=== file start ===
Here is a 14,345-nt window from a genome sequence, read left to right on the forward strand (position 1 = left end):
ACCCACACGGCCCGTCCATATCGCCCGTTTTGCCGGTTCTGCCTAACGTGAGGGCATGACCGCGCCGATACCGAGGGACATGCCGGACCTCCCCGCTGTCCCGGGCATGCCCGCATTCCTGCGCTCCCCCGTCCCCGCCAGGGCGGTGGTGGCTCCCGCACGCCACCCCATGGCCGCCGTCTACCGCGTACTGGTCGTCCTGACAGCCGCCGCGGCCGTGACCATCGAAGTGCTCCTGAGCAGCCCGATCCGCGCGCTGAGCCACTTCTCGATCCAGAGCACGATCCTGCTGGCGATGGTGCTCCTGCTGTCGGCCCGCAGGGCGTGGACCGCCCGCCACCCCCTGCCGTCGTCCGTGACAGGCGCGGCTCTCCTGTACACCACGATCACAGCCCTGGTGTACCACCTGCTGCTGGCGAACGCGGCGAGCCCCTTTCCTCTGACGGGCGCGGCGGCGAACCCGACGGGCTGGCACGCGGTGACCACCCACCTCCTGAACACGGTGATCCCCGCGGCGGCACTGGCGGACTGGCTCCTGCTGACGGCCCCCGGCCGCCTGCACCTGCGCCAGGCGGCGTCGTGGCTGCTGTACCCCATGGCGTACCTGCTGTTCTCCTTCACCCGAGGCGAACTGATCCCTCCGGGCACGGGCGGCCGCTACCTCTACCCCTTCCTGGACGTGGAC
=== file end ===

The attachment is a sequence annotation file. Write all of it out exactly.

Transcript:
Here is a 14,345-nt window from a genome sequence, read left to right on the forward strand (position 1 = left end):
ACCCACACGGCCCGTCCATATCGCCCGTTTTGCCGGTTCTGCCTAACGTGAGGGCATGACCGCGCCGATACCGAGGGACATGCCGGACCTCCCCGCTGTCCCGGGCATGCCCGCATTCCTGCGCTCCCCCGTCCCCGCCAGGGCGGTGGTGGCTCCCGCACGCCACCCCATGGCCGCCGTCTACCGCGTACTGGTCGTCCTGACAGCCGCCGCGGCCGTGACCATCGAAGTGCTCCTGAGCAGCCCGATCCGCGCGCTGAGCCACTTCTCGATCCAGAGCACGATCCTGCTGGCGATGGTGCTCCTGCTGTCGGCCCGCAGGGCGTGGACCGCCCGCCACCCCCTGCCGTCGTCCGTGACAGGCGCGGCTCTCCTGTACACCACGATCACAGCCCTGGTGTACCACCTGCTGCTGGCGAACGCGGCGAGCCCCTTTCCTCTGACGGGCGCGGCGGCGAACCCGACGGGCTGGCACGCGGTGACCACCCACCTCCTGAACACGGTGATCCCCGCGGCGGCACTGGCGGACTGGCTCCTGCTGACGGCCCCCGGCCGCCTGCACCTGCGCCAGGCGGCGTCGTGGCTGCTGTACCCCATGGCGTACCTGCTGTTCTCCTTCACCCGAGGCGAACTGATCCCTCCGGGCACGGGCGGCCGCTACCTCTACCCCTTCCTGGACGTGGAC